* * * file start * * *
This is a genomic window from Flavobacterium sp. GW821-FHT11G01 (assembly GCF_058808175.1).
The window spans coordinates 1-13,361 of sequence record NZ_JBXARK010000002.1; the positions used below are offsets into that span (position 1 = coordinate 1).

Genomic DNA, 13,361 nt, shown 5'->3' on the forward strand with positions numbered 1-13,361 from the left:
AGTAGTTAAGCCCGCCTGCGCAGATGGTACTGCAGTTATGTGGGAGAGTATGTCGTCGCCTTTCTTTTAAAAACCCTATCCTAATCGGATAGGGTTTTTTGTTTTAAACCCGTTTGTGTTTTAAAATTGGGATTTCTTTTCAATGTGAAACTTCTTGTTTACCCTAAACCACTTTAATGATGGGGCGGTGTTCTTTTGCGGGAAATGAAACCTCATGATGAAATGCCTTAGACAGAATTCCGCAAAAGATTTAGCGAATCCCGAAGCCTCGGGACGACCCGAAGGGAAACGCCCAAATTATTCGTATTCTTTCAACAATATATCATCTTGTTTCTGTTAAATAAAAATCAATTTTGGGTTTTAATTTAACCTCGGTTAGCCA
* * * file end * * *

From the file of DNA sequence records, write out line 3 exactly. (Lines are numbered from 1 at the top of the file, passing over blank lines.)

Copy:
Genomic DNA, 13,361 nt, shown 5'->3' on the forward strand with positions numbered 1-13,361 from the left: